Talks under way to build nature trail at Goodwin Lake

Goodwin Lake was named for longtime planning and zoning committee member Betty Jane Goodwin.

By Kevin Wilson: CNJ staff writer

When Justin Howalt was asked why Goodwin Lake was an ideal spot for a nature trail, he let a laugh slip out.
And then Clovis’ city engineer said, “You haven’t been there, have you?”
Clovis city officials, and some citizens, hope for the day nobody can answer Howalt’s query in the negative.
Preliminary talks are under way to create a nature trail on the city-owned property — giving walkers a view that seems miles away from the Prince Street businesses and the Connie Lane mobile home park bordering the site.
Clovis Mayor Gayla Brumfield said she went with local Nature Conservancy representatives to the approximate 30 acres of land northeast of the North Plains Mall, which the city owns for drainage purposes.
With a nature trail going through the trees and around the area’s playa lake, Brumfield said, the city could have a quality of life project at a small cost.
Cost estimates haven’t been discussed yet, City Manager Joe Thomas said, but Brumfield figures an asphalt trail could run around $125,000.
“Once we got out there, (I could see) it was such a wonderful place for nature trails,” Brumfield said. “People will be really surprised we have that in the middle of town.”
For Tish McDaniel, a representative of the Nature Conservancy in Clovis, the goal is to make the area a point of education about playa lakes and their place in water matters.
“I don’t think (those goals) are mutually exclusive,” said McDaniel. “They may be combined very easily.”
A playa lake, McDaniel said, is a saucer-like piece of land that acts as a recharging station for aquifers. The floors are lined with a clay soil that acts like a sponge. During dry times, the soil is full of holes that reach the Ogallala aquifer — holes which close after a heavy rain enters the soil.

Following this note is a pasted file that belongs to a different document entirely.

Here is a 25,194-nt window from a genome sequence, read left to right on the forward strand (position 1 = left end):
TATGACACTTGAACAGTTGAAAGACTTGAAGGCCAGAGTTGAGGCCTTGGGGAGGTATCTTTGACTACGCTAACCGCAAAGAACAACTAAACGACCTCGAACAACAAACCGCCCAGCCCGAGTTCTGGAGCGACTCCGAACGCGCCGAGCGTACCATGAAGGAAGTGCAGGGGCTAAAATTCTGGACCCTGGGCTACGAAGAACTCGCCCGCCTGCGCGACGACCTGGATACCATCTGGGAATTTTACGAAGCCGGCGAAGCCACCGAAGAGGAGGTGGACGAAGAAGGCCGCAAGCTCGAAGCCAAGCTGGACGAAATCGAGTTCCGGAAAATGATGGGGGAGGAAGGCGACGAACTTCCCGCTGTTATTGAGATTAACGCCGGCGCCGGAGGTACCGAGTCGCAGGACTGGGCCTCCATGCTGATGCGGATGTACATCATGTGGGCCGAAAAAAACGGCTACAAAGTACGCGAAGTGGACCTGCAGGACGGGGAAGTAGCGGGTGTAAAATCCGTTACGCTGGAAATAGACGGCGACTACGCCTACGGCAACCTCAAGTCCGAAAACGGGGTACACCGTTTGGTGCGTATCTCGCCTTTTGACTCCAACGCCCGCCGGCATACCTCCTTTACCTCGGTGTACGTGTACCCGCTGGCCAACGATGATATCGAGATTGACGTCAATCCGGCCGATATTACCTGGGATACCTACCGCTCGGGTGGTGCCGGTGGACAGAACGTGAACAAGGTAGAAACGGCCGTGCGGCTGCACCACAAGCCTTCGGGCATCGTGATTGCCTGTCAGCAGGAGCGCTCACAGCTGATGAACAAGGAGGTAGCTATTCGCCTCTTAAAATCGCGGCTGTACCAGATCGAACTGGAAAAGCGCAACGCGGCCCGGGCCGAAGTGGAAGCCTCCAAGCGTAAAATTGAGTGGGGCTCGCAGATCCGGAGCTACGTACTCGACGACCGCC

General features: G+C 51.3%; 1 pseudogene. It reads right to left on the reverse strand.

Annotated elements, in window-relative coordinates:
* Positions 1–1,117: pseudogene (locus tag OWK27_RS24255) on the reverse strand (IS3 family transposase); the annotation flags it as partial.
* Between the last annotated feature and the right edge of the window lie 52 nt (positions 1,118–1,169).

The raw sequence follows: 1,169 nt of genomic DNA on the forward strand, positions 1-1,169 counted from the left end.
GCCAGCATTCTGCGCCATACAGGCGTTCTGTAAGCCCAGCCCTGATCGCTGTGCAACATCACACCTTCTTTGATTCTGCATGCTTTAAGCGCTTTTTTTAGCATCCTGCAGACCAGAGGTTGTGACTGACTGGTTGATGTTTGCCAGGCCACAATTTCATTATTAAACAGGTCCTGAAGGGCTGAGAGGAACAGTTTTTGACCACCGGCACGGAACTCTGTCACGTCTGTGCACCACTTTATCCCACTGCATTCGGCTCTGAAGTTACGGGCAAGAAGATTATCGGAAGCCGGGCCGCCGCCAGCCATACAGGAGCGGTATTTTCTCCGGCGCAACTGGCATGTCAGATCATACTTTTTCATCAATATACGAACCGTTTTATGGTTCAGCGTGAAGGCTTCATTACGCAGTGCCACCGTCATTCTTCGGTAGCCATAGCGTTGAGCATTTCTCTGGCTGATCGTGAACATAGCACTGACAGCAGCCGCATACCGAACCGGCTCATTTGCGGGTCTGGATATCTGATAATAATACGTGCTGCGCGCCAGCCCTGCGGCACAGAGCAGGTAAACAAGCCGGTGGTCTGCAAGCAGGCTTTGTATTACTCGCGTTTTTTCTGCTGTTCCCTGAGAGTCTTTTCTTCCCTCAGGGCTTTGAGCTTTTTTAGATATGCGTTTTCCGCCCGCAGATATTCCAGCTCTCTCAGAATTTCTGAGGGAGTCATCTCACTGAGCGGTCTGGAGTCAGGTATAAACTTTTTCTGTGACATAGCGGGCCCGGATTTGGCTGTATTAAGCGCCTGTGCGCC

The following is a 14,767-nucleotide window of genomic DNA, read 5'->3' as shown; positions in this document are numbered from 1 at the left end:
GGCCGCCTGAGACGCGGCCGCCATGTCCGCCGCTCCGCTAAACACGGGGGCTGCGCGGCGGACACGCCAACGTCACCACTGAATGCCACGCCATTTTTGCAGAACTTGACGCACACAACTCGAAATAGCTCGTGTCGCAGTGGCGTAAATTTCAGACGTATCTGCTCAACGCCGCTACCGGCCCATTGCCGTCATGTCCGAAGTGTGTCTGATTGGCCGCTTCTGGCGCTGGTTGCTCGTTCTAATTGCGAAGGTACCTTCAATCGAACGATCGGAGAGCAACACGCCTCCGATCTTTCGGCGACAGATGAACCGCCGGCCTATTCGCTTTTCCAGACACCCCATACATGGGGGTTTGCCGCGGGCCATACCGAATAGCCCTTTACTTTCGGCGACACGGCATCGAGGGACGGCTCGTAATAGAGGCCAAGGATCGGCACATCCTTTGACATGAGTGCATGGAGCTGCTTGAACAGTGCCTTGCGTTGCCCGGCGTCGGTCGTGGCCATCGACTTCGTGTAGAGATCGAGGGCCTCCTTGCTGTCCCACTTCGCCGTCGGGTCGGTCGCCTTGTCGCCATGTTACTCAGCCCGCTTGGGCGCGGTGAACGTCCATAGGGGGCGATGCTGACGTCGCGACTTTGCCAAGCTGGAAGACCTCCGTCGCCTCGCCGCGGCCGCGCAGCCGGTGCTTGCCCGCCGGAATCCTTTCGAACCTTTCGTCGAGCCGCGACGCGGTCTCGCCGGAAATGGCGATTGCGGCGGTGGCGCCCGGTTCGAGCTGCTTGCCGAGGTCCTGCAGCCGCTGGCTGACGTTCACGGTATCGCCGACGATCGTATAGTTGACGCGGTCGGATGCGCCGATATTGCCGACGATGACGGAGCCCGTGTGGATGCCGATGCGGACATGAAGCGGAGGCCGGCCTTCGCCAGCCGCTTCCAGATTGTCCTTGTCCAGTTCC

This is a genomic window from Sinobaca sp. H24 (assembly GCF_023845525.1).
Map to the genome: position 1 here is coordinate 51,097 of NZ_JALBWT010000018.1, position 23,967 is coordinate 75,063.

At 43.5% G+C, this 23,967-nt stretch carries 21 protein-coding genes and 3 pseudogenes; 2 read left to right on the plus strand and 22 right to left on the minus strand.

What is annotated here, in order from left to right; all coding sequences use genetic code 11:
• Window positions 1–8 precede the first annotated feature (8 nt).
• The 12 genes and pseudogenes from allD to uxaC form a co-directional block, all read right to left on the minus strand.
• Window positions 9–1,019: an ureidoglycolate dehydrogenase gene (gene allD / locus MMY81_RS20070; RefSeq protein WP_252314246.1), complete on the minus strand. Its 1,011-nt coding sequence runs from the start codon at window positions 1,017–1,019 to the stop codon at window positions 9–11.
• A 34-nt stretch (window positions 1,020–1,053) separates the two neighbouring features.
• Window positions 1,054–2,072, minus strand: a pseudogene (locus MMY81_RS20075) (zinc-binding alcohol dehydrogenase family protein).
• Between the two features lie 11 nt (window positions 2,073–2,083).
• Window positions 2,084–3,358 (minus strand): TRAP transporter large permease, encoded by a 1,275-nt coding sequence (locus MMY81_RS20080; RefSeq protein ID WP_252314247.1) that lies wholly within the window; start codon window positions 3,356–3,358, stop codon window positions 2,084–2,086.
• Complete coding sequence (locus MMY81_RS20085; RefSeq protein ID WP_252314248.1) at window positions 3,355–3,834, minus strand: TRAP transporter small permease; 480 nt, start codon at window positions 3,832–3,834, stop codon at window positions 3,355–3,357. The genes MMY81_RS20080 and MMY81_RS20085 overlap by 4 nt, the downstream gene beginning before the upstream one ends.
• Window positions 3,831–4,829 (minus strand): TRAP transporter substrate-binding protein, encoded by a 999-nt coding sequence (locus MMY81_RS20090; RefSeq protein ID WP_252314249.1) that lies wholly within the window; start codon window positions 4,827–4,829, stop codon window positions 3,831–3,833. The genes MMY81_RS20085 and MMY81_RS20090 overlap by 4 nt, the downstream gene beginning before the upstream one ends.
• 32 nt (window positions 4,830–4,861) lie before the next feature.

McDaniel said the Nature Conservancy, which acts as a liason to the state environmental department, has access to grants that support outreach to students.
Such a grant could be used for an outdoor classroom, similar to a tract of land adjacent to Tucumcari Elementary School, and to pay for costs relating to field trips to the area.
Grant money could not be spent on a nature trail, which Howalt estimated as a mile long from preliminary measurements. Talks are very early, but Howalt said he’d like to have a paved path so bikers and people with strollers could take in the scenery.
“It’s kind of a unique area inside of our city limits where we have the playa lake,” Howalt said. “There’s some wooded area in there, plus you’ve got your native grasses.”
McDaniel said a short walk through the area includes about 30 varieties of grass, at least four kinds of trees — and, she admits, a small sampling of weeds — surrounding the lake named for longtime planning and zoning committee member Betty Jane Goodwin. She calls the area a rest stop for birds, complete with drinking water and vegetation to graze.